90% – The number that should terrify the South African government

Efficient Group chief economist Dawie Roodt said the South African government’s true debt-to-GDP ratio is around 90% – much higher than the official 74%.

The National Treasury’s Macroeconomic Policy Review warned that the rapid rise of public debt is the country’s most important trend besides its dismal economic growth.

In 2008/09, gross loan debt amounted to R627 billion, or 26% of gross domestic product (GDP), and net loan debt was R526 billion, or 21.8% of GDP.

Fifteen years later, the government’s gross loan debt ballooned to R5.21 trillion, or 73.9% of GDP.

This has also seen the government’s debt servicing costs skyrocket. It is now one of the largest spending items in the budget.

Finance Minister Enoch Godongwana said debt-service costs will absorb more than 20% of revenue. The country is paying over R1 billion daily in interest on its loans.

As bad as it seems, it still does not tell the full story of South Africa’s financial problems and rising debt burden.

Roodt said the government’s debt could not be considered in isolation and should be seen in combination with state-owned enterprises.

He highlighted that around 75% of municipalities are not financially viable. They owe Eskom around R80 billion, which increases every month.

The finance minister would have to cover this debt in one way or another, as the situation is unlikely to improve.

“These numbers, where the state has to step in to bail out local authorities, are not disclosed anywhere,” Roodt said.

Municipalities are critically important to the economy as they supply households and businesses with water, electricity, and roads.

Another big expense for the government is state-owned enterprises. Although their debt is reported slightly more transparently, it is never fully disclosed.

The combined debt of Eskom, Transnet, and other state-owned enterprises amounts to around R600 billion.

The state guarantees most of this debt, which should be considered part of the government’s liabilities.

Not all of this debt will be the state’s responsibility. However, history tells us that most of the money will have to come from the government.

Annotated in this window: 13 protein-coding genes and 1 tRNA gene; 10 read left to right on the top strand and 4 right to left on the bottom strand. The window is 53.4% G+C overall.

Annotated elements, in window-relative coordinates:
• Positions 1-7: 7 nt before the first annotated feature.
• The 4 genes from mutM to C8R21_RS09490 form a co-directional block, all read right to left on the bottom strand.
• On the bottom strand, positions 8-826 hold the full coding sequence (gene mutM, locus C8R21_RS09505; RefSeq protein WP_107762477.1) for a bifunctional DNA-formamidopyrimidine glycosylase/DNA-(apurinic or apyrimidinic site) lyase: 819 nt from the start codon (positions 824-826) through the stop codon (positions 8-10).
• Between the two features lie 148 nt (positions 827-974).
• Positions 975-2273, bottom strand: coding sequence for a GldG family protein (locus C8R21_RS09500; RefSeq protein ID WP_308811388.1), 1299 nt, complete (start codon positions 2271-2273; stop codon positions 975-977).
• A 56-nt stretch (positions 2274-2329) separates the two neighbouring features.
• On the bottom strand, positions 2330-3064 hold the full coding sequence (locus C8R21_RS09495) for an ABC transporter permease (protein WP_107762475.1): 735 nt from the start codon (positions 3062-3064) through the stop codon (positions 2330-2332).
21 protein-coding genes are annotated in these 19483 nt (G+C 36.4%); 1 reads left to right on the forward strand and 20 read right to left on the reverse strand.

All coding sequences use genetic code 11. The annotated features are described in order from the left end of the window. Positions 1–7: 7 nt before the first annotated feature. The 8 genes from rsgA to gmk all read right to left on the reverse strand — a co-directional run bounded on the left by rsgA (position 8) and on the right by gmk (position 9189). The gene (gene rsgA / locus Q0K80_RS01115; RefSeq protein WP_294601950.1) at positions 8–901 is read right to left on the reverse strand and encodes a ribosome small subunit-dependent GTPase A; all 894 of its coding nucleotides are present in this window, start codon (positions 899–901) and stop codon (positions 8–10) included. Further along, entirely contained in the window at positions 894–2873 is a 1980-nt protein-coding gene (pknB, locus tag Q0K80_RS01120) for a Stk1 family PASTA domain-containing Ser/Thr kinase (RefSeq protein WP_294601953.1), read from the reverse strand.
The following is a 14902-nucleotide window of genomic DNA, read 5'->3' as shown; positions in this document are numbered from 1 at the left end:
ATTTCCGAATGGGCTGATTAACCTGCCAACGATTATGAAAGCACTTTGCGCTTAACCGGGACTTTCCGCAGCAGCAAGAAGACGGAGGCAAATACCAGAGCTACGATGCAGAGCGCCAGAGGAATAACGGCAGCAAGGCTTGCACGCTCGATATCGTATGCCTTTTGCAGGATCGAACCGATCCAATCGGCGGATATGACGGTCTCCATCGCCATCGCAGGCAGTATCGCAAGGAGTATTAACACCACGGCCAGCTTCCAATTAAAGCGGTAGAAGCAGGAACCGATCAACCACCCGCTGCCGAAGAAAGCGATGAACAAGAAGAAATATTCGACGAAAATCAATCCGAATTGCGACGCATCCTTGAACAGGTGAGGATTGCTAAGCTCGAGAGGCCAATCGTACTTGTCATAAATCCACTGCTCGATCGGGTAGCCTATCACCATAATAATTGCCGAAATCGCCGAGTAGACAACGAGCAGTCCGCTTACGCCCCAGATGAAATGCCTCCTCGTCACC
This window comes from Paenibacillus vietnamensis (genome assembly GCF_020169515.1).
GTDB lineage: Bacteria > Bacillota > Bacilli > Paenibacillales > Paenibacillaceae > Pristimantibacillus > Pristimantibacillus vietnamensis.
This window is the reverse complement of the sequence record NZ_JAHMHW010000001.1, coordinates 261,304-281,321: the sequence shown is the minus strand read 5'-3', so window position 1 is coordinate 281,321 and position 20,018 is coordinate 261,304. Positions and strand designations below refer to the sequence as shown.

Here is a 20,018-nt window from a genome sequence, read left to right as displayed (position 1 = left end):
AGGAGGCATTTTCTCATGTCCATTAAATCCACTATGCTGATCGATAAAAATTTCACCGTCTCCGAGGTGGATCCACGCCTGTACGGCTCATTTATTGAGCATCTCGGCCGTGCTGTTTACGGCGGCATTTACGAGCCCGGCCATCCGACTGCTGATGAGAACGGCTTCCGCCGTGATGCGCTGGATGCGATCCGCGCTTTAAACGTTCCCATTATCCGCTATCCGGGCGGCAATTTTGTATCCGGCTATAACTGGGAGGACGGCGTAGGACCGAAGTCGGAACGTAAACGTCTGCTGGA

The finance minister did not allocate funds for this debt in his latest budget, which will impact the government’s finances.

Efficient Wealth economist Dawie Roodt

Roodt said the government’s current outstanding debt is around 75% of South Africa’s gross domestic product (GDP).

“The state’s debt levels increase by around 2% to 3% annually relative to GDP. The fiscal deficit is around 5% of GDP,” he said.

A concern is that South Africa has nearly no economic growth, which means there is no clear path to reduce the debt burden.

“That means the source the government uses to fund its growing expenses is under pressure,” Roodt said.

He said combining the state’s official debt and those of state-owned enterprises comes to around 90% of GDP.

Citadel chief economist Maarten Ackerman said a country typically enters a debt spiral when its debt-to-GDP ratio reaches 90%.

He said South Africa has not yet entered a debt spiral, but avoiding it will require making tough choices.

The World Bank has also warned that a country whose debt exceeds 77% as a percentage of GDP for prolonged periods experiences significant slowdowns in economic growth.

If a country’s debt is above this threshold, each additional percentage point of debt costs 0.017 percentage points of annual real growth.

The effect is even more pronounced in emerging markets, like South Africa, where the threshold is 64% debt-to-GDP ratio.

In these countries, the loss in annual real growth with each additional percentage point in public debt amounts to 0.02 percentage points.

“The cumulative effect on real GDP could be substantial. Importantly, the estimations control for other variables that might impact growth, such as the initial level of per-capita-GDP,” it said.

South Africa is already on the wrong side of the debt-to-GDP ratio and should avoid going deeper into the red.

Reducing debt should be at the top of the new South African government’s agenda, as economic growth is crucial to creating jobs and addressing social ills.


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